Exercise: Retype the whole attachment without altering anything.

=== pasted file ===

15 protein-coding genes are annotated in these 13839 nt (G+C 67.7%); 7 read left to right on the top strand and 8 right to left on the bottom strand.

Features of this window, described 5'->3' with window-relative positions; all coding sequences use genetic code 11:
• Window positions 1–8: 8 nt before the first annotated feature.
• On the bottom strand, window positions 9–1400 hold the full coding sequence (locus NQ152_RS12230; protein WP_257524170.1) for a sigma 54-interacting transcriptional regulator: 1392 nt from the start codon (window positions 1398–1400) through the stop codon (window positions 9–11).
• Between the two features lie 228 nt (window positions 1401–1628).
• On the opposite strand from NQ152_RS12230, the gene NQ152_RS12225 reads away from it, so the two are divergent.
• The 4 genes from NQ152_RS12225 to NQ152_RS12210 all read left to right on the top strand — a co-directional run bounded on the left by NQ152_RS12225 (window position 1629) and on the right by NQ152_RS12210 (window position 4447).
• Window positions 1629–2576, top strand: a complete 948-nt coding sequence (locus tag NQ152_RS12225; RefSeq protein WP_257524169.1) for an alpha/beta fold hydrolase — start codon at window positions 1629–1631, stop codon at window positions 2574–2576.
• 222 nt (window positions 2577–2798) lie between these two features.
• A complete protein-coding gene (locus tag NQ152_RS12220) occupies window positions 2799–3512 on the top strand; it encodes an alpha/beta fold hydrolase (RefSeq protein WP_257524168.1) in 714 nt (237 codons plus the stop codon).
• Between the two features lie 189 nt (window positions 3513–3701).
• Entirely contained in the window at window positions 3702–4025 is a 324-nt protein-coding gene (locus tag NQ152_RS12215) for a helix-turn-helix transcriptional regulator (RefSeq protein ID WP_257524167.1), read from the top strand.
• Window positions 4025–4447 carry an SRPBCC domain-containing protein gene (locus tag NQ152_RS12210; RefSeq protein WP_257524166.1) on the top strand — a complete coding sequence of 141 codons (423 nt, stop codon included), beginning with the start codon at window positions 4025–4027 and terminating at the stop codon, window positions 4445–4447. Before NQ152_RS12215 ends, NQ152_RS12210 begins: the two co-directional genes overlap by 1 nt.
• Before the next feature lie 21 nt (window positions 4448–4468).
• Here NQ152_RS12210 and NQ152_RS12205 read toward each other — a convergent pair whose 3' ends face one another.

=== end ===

15 protein-coding genes are annotated in these 13839 nt (G+C 67.7%); 7 read left to right on the top strand and 8 right to left on the bottom strand.

Features of this window, described 5'->3' with window-relative positions; all coding sequences use genetic code 11:
• Window positions 1–8: 8 nt before the first annotated feature.
• On the bottom strand, window positions 9–1400 hold the full coding sequence (locus NQ152_RS12230; protein WP_257524170.1) for a sigma 54-interacting transcriptional regulator: 1392 nt from the start codon (window positions 1398–1400) through the stop codon (window positions 9–11).
• Between the two features lie 228 nt (window positions 1401–1628).
• On the opposite strand from NQ152_RS12230, the gene NQ152_RS12225 reads away from it, so the two are divergent.
• The 4 genes from NQ152_RS12225 to NQ152_RS12210 all read left to right on the top strand — a co-directional run bounded on the left by NQ152_RS12225 (window position 1629) and on the right by NQ152_RS12210 (window position 4447).
• Window positions 1629–2576, top strand: a complete 948-nt coding sequence (locus tag NQ152_RS12225; RefSeq protein WP_257524169.1) for an alpha/beta fold hydrolase — start codon at window positions 1629–1631, stop codon at window positions 2574–2576.
• 222 nt (window positions 2577–2798) lie between these two features.
• A complete protein-coding gene (locus tag NQ152_RS12220) occupies window positions 2799–3512 on the top strand; it encodes an alpha/beta fold hydrolase (RefSeq protein WP_257524168.1) in 714 nt (237 codons plus the stop codon).
• Between the two features lie 189 nt (window positions 3513–3701).
• Entirely contained in the window at window positions 3702–4025 is a 324-nt protein-coding gene (locus tag NQ152_RS12215) for a helix-turn-helix transcriptional regulator (RefSeq protein ID WP_257524167.1), read from the top strand.
• Window positions 4025–4447 carry an SRPBCC domain-containing protein gene (locus tag NQ152_RS12210; RefSeq protein WP_257524166.1) on the top strand — a complete coding sequence of 141 codons (423 nt, stop codon included), beginning with the start codon at window positions 4025–4027 and terminating at the stop codon, window positions 4445–4447. Before NQ152_RS12215 ends, NQ152_RS12210 begins: the two co-directional genes overlap by 1 nt.
• Before the next feature lie 21 nt (window positions 4448–4468).
• Here NQ152_RS12210 and NQ152_RS12205 read toward each other — a convergent pair whose 3' ends face one another.